Book cover of Higher: A Historic Race to the Sky and the Making of a City

Jason M. Barr Author Of Building the Skyline: The Birth and Growth of Manhattan's Skyscrapers

From my list on the New York City skyline.

Why am I passionate about this?

If you told me as a kid, growing up in the suburbs of Long Island, that I would someday spend nearly all my working hours reading and writing about skyscrapers and skylines, I would have thought you were nuts. But somehow, in my twenties, as I spent more time in New York City, I came to feel a deep connection with the metropolis. Its skyscrapers and skyline speak to its history as a city of strivers. I’ve been lucky that I’ve been able to merge my personal passions with my professional life as an economist. My recommended books are ones that excited me in my journey to understand better the city that I love.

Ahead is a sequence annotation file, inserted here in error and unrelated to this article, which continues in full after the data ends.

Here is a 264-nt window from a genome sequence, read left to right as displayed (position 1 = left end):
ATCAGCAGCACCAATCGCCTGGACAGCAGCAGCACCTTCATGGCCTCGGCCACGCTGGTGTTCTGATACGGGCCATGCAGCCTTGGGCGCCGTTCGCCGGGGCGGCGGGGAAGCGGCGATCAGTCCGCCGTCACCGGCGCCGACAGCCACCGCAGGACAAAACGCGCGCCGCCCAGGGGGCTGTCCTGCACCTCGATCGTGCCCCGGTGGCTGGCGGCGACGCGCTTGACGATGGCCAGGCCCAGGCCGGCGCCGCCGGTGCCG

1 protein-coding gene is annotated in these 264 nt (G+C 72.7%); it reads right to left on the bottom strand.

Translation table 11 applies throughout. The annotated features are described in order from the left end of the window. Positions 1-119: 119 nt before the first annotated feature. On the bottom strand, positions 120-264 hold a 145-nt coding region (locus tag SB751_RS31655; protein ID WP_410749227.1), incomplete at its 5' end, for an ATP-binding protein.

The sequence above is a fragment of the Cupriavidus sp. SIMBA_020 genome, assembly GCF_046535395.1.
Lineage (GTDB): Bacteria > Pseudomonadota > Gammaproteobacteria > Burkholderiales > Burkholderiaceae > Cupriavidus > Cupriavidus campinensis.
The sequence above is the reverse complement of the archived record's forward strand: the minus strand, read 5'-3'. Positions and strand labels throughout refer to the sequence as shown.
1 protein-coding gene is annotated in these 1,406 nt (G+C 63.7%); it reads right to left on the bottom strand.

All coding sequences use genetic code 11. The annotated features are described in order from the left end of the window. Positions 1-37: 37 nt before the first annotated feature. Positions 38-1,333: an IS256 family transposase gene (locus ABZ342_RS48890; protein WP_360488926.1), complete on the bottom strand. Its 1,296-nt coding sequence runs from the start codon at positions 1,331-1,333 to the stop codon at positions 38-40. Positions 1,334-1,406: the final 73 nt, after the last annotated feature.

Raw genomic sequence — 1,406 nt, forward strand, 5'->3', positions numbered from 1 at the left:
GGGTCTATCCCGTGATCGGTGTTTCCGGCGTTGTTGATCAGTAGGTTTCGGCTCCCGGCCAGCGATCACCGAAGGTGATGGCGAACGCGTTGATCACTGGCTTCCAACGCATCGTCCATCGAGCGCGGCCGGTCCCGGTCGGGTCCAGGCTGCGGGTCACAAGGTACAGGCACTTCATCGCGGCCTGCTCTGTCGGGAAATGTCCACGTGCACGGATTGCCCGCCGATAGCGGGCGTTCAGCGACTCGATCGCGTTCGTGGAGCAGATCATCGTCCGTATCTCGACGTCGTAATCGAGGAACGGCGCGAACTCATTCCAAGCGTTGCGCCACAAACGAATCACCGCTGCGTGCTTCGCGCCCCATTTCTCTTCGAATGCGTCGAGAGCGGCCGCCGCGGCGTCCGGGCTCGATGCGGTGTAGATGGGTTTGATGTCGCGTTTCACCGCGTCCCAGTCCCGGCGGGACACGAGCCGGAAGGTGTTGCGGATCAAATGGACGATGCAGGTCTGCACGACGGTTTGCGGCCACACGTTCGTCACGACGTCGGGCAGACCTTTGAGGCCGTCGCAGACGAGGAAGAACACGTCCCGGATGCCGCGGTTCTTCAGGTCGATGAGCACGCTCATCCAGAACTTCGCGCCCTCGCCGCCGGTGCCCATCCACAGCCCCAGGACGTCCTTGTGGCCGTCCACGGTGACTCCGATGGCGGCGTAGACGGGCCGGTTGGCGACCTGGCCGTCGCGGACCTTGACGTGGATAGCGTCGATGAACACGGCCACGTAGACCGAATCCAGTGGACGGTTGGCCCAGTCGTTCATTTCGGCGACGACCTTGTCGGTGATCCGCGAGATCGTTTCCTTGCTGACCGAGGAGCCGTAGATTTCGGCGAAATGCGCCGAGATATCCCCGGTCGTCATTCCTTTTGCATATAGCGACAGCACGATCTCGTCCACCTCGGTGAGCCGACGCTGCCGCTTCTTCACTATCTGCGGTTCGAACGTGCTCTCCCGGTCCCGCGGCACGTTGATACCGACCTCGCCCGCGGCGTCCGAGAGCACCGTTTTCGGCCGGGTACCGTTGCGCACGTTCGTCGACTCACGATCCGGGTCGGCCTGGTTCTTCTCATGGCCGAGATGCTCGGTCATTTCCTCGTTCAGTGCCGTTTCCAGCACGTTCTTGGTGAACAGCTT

Jason's book list on the New York City skyline

Jason M. Barr Why did Jason love this book?

In about one year’s time, from 1930 to 1931, three buildings—the Bank of Manhattan, The Chrysler Building, and the Empire State Building—in rapid succession claimed the prize of “world’s tallest.” This book is a great journalist account of the personalities behind the three-way race at the peak of the Roaring Twenties. We get to see the inside story of the developers, the architects, and the builders. 

By Neal Bascomb,

Why should I read it?

1 author picked Higher as one of their favorite books, and they share why you should read it.

What is this book about?